The lateral femoral cutaneous nerve provides sensation to the outer upper thigh region. When compressed, stretched or damaged, it leads to a condition called meralgia paresthetica, which is characterised by tingling, numbness or burning in this region. The symptoms usually present on one side in or on the surface of your outer upper thigh. Motor functions are not affected.
Meralgia paresthetica may be caused by local trauma, wearing tight clothing or seat belt, weight gain, pregnancy or diabetes. This usually results in the lateral femoral cutaneous nerve being compressed by the inguinal ligament, which runs through the groin.
When you present to the clinic with pain in your outer thigh, your doctor will review your medical history and perform a physical examination. A hip or pelvic X-ray may be obtained to rule out other causes. Electromyography and nerve conduction tests may be ordered to diagnose muscle or nerve disorders. An anaesthetic may be injected to numb the lateral femoral cutaneous nerve and identify it as the source of your symptoms.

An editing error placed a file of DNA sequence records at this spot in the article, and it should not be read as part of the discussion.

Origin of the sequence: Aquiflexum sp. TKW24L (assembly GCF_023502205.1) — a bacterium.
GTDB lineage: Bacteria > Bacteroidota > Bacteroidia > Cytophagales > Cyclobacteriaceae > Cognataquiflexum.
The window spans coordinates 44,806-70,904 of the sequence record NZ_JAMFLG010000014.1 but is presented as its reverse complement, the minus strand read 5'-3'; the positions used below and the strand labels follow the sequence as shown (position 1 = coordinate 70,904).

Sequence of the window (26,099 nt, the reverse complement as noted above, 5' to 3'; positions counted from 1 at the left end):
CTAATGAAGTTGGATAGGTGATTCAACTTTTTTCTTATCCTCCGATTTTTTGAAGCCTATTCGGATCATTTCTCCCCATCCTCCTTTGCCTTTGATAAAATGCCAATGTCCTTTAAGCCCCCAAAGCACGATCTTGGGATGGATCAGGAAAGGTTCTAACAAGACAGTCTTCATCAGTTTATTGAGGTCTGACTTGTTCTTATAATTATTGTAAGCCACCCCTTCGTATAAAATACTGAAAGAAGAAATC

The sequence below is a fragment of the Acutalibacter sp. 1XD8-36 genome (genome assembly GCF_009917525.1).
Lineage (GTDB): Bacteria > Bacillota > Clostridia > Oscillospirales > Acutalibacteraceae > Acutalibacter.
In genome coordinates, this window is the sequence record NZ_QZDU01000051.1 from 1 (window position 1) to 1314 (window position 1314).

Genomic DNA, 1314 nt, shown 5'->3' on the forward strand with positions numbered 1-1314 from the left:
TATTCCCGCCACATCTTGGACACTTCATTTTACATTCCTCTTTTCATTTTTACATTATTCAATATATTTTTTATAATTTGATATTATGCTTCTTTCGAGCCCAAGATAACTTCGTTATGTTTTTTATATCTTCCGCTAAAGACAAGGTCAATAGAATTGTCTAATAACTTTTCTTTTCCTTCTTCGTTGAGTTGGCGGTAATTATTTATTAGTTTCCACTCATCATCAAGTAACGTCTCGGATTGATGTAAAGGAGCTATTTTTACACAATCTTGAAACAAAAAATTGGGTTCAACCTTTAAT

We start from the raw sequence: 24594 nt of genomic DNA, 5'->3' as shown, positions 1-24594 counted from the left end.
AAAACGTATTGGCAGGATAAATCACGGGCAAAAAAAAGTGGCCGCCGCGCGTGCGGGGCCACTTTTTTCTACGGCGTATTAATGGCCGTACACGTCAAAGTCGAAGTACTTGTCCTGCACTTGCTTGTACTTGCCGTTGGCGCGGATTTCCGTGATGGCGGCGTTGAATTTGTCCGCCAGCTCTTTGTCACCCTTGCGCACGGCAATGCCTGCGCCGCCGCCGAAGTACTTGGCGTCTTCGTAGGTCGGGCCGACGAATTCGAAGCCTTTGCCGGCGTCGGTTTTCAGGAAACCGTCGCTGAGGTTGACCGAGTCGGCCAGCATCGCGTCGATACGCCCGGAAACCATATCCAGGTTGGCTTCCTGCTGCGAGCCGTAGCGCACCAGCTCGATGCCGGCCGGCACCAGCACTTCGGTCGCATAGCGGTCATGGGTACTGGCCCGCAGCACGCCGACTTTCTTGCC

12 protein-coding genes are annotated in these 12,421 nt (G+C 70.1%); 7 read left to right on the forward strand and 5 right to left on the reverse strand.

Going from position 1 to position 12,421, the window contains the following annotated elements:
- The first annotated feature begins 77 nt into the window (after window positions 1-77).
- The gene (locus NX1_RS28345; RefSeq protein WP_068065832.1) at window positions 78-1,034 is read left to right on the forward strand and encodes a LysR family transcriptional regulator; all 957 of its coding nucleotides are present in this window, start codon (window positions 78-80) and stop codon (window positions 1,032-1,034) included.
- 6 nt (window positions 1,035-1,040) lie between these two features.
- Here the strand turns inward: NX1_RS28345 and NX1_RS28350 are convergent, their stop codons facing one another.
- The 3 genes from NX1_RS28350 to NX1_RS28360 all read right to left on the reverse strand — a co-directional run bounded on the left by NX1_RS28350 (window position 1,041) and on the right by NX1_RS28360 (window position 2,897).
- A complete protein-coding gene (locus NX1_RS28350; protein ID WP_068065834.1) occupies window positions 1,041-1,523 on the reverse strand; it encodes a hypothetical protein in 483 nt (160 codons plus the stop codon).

Meralgia paresthetica is usually treated by eradicating the cause of nerve compression. Your doctor may suggest conservative methods such as weight control and wearing loose clothing. Over-the-counter pain relievers, antidepressant and anti-seizure medications may be prescribed, or steroid injections administered. Rare cases of severe and refractory symptoms are treated by surgery to decompress the nerve.